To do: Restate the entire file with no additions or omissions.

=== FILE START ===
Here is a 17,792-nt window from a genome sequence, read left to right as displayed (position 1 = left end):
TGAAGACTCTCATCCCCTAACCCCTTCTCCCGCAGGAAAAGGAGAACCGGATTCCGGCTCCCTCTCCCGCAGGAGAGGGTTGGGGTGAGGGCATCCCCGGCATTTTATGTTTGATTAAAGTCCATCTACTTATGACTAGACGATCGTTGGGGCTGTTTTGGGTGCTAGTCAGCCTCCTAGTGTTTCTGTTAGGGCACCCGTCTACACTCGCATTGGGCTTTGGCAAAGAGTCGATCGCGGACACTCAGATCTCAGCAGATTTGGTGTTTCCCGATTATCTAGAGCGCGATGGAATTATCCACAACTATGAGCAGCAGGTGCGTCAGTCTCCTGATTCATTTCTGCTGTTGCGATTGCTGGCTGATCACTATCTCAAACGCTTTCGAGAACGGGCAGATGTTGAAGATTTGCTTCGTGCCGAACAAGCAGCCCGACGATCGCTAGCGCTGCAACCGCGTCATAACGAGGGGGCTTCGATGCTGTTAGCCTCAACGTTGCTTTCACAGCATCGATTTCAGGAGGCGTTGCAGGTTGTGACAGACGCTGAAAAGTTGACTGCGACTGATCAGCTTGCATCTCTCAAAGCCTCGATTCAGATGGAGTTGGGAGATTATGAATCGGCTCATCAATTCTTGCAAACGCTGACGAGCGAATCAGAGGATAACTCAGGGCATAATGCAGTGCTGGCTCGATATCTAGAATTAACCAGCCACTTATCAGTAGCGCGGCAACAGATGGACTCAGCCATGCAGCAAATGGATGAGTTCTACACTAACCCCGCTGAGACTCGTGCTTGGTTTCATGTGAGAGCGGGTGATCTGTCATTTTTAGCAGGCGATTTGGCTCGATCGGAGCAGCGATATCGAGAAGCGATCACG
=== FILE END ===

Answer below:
Here is a 17,792-nt window from a genome sequence, read left to right as displayed (position 1 = left end):
TGAAGACTCTCATCCCCTAACCCCTTCTCCCGCAGGAAAAGGAGAACCGGATTCCGGCTCCCTCTCCCGCAGGAGAGGGTTGGGGTGAGGGCATCCCCGGCATTTTATGTTTGATTAAAGTCCATCTACTTATGACTAGACGATCGTTGGGGCTGTTTTGGGTGCTAGTCAGCCTCCTAGTGTTTCTGTTAGGGCACCCGTCTACACTCGCATTGGGCTTTGGCAAAGAGTCGATCGCGGACACTCAGATCTCAGCAGATTTGGTGTTTCCCGATTATCTAGAGCGCGATGGAATTATCCACAACTATGAGCAGCAGGTGCGTCAGTCTCCTGATTCATTTCTGCTGTTGCGATTGCTGGCTGATCACTATCTCAAACGCTTTCGAGAACGGGCAGATGTTGAAGATTTGCTTCGTGCCGAACAAGCAGCCCGACGATCGCTAGCGCTGCAACCGCGTCATAACGAGGGGGCTTCGATGCTGTTAGCCTCAACGTTGCTTTCACAGCATCGATTTCAGGAGGCGTTGCAGGTTGTGACAGACGCTGAAAAGTTGACTGCGACTGATCAGCTTGCATCTCTCAAAGCCTCGATTCAGATGGAGTTGGGAGATTATGAATCGGCTCATCAATTCTTGCAAACGCTGACGAGCGAATCAGAGGATAACTCAGGGCATAATGCAGTGCTGGCTCGATATCTAGAATTAACCAGCCACTTATCAGTAGCGCGGCAACAGATGGACTCAGCCATGCAGCAAATGGATGAGTTCTACACTAACCCCGCTGAGACTCGTGCTTGGTTTCATGTGAGAGCGGGTGATCTGTCATTTTTAGCAGGCGATTTGGCTCGATCGGAGCAGCGATATCGAGAAGCGATCACG